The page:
Creightons Creek, a rural stream in southeastern Australia, has been severely degraded by large-scale sedimentation of sand in the streambed. Our paper highlights the use of whole-stream metabolism measurements, fluorescein diacetate hydrolysis studies, and in situ enzyme mapping to examine the effect of sediment instability on benthic and hyporheic metabolism across seasonal and flow variations in Creightons Creek. Median gross primary production (GPP) and ecosystem respiration (ER24) rates, determined over a 20-mo period with the whole-stream single-station diurnal O2 change method, ranged between 0 and 0.5 g O2 m−2 d−1 and 0.6 and 3.7 g O2 m−2 d−1, respectively. These values gave photosynthesis/respiration (P/R) ratios between 0.00 and 0.41, indicative of a heterotrophic system. Creightons Creek was expected to support higher GPP because it has an open canopy, clear water, warm temperatures, and sufficient nutrients. However, this once-clay-bottomed stream now has an abrasive benthic layer of sand that moves continuously, even at low flows, and this layer has inhibited the growth of benthic primary producers (0–2 mg/m2 of chlorophyll a). During high flows, when scour and abrasion from the bed movement were at a maximum, the highest relative enzyme activity was located in the hyporheic zone at a depth of 7 to 12 cm, where the sediment was more stable. During low flows, the highest enzyme activity occurred in the upper 4 cm of the sediment profile. Our study shows that the instability of the sediment bed is a major factor determining the rates and locations of metabolism.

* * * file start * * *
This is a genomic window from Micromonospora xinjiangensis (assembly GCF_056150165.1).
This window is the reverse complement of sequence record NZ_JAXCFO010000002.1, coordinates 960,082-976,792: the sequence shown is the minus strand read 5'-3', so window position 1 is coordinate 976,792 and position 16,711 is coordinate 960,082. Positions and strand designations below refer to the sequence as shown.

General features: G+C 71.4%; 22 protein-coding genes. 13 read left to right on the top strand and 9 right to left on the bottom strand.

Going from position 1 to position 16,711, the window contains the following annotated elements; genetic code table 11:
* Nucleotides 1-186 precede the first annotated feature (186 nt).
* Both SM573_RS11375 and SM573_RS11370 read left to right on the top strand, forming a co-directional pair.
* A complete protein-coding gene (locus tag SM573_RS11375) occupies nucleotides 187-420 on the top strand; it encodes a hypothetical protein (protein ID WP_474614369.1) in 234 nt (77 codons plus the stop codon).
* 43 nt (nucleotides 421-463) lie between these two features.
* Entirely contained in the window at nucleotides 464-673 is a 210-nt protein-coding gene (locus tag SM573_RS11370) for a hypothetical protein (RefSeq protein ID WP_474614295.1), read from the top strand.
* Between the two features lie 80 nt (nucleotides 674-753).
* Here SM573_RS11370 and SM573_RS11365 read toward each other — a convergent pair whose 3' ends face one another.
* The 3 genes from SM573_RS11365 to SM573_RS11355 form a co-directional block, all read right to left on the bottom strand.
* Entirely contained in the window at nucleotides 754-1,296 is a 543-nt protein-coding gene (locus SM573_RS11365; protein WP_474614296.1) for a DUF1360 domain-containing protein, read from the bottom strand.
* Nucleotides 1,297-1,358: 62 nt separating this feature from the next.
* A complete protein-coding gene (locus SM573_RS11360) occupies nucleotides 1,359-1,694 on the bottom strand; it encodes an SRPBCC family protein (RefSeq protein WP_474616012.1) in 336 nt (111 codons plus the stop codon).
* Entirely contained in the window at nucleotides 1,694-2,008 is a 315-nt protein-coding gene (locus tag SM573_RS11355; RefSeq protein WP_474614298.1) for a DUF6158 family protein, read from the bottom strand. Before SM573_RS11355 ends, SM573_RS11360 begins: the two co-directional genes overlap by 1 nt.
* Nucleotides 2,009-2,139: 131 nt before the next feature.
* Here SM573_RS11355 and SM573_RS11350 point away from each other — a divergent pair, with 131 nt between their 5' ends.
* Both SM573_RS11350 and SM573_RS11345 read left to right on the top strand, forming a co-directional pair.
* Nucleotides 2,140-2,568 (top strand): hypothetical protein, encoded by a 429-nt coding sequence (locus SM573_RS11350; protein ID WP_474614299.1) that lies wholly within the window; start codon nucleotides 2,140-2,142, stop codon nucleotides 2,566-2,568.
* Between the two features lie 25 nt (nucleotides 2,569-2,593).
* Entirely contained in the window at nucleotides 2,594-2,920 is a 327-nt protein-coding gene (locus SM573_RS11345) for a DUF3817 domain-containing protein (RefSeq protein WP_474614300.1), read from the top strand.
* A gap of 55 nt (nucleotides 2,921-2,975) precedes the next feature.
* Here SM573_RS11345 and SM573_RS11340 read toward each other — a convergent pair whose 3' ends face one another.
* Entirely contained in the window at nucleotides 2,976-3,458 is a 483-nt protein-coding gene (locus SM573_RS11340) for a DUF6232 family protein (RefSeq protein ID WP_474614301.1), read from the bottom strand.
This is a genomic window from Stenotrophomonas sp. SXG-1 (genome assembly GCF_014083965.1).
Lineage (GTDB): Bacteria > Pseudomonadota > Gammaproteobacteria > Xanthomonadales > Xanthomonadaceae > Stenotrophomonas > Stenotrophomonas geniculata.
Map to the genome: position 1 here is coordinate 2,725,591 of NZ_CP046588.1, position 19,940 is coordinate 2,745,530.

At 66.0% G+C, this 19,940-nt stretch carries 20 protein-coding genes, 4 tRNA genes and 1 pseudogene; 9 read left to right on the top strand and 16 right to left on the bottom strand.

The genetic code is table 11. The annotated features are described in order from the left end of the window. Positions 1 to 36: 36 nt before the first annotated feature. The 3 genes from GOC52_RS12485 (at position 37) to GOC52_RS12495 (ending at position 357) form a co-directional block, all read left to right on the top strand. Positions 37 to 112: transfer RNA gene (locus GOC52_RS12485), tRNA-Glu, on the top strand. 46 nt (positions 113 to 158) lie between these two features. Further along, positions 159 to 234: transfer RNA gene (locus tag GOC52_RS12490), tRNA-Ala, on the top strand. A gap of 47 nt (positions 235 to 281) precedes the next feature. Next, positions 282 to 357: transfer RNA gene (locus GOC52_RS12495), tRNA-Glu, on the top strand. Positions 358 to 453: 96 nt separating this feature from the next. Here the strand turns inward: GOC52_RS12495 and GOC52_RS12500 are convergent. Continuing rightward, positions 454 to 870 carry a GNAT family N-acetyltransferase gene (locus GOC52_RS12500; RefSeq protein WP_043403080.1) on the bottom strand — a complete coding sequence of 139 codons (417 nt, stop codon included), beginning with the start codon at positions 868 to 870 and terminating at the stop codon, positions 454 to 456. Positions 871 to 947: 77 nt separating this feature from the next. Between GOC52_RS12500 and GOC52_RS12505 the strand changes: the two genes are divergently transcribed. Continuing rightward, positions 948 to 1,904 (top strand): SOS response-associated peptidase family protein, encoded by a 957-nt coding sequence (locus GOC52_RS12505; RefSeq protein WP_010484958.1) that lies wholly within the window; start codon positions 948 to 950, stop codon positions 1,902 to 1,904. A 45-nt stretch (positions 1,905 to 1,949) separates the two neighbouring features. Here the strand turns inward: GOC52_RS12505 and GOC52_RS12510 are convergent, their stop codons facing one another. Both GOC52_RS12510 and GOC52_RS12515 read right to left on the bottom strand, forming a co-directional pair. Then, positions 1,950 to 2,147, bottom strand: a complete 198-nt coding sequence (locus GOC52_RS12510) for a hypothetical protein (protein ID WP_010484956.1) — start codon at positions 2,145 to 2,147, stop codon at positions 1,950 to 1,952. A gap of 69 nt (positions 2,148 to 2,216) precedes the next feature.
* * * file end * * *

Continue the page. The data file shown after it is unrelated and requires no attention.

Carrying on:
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Vol. 27 • No. 3